Les amours de Baptiste et Garance: The Children of Paradise reborn

“And they traded away forever, wonder, for reason”.
Samson’s monologue, Carnivale.

“In our embrace I could hear
the motion of the sea”.
Ode to Messaline.

After a long pause due to interesting developments, TheNightShift was invited in june at Pathé’s screening theater in Paris to attend the forthcoming 4k restored print  of Les Enfants du Paradis, previously shown during the 2011 Cannes Classics selection. Praised as one of the greatest film ever made in France, for-so-many-reasons-it’s-difficult-to-even-know-where-to-start, Children of Paradise is about to be blessed with a blu-ray release set for october. 

A labor of love from Marcel Carné, Jacques Prévert and stage actor Jean-Louis Barrault, this magical lesson in cinema is dealing in depths about the hubris of creation, art and its relationship with desire, ideals and love lost. An extravaganza created under German occupation, it recreates a semi realistic and fully poetic version of 1840’s Paris. This “cour des miracles” is full of trestle stages, overcrowded boulevards, taverns, crooks, blind men recovering on sight, assassins and artists wanabes, all playing their lives out on surrogate identities.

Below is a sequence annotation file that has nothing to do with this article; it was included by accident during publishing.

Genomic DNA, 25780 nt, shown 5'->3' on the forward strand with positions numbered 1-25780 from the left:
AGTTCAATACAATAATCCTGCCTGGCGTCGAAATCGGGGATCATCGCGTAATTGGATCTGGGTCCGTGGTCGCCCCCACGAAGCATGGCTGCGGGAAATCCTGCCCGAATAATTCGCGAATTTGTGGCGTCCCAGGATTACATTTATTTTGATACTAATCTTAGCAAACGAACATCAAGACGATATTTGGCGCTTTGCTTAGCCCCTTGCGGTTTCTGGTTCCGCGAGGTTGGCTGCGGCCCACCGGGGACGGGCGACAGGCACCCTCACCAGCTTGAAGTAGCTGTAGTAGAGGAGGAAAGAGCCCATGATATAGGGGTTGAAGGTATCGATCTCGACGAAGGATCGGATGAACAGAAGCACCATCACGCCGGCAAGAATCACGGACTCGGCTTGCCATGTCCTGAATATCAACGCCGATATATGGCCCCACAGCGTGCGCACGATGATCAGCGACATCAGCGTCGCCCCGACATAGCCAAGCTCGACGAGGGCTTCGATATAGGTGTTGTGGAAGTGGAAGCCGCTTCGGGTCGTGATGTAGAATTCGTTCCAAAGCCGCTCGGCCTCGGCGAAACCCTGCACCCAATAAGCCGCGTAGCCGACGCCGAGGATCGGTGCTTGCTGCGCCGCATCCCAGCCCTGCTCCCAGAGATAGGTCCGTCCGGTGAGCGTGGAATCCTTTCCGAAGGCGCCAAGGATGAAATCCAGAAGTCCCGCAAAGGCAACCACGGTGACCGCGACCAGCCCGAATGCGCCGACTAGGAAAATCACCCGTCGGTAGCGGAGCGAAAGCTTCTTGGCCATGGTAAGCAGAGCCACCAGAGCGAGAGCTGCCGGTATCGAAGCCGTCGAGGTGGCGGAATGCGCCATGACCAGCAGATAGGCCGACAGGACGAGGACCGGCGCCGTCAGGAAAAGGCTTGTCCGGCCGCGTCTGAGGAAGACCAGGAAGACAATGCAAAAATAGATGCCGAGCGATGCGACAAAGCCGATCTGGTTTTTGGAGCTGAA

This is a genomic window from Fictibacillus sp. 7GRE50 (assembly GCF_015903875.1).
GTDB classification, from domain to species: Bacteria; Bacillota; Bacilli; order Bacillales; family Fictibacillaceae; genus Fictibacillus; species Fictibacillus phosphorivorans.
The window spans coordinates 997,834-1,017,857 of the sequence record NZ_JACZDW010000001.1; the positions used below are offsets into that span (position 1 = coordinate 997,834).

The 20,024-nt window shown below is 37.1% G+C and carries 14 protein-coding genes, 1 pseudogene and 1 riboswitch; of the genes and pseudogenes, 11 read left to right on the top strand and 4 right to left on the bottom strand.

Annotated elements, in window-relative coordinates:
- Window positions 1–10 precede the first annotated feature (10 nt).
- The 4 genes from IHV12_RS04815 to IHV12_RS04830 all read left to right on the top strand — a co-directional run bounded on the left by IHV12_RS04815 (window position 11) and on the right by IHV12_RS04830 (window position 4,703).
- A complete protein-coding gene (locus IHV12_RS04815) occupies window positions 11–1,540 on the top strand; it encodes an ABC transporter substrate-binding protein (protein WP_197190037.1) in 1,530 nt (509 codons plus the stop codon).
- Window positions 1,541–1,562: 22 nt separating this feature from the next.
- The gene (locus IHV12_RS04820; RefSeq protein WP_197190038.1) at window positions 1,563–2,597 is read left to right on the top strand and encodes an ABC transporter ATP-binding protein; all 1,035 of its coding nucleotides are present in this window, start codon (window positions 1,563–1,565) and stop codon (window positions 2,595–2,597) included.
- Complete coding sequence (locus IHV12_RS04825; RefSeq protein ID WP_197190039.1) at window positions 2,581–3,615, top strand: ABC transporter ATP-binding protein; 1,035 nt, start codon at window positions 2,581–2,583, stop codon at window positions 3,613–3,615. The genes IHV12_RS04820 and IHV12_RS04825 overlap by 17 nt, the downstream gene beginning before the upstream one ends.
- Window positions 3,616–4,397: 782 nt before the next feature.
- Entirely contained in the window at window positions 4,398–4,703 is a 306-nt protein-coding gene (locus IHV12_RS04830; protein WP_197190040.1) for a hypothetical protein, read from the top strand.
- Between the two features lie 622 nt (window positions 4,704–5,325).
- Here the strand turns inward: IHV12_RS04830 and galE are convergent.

In this 3h long film of popular literature proportion, as Molière is standing in the way of Hugo and Balzac… Garance gives a hard time to three imitators of life, Baptiste, Frédérick and Lacenaire.

Three men, a woman, and the shades of Art in between
The mime Baptiste observes and imitates life in a glance yet shies away from it, while Frédérick‘s sole purpose is burning up the stage, embracing full-on Shakespearian roles. Brooding in shadowy circles, Sir Lacenaire is a failed playwright whose murderous art pulls the string of a vengeful melodrama when all comes to The End. Their craft, dreams and loss is all revealed through their encounter with one exceedingly mysterious & beautiful woman, Garance, a street child, surviving by any means as it is suggested she uses her body to “get by”. Her beauty, class and impenetrable mystery remains intact and leaves every man in  her midst agap with longing and wonder. A fourth man will add to this scheme, the kind of rich man to buy what cannot be bought. This one is wealthy and dull while the three others are starving and brilliant. All these men are looking for their own truth and self realization through her. One wants to leave it all behind, the other turns the failure of their romance into an inspiration for Othello, and the third masochistically declares that she will eventually betray him.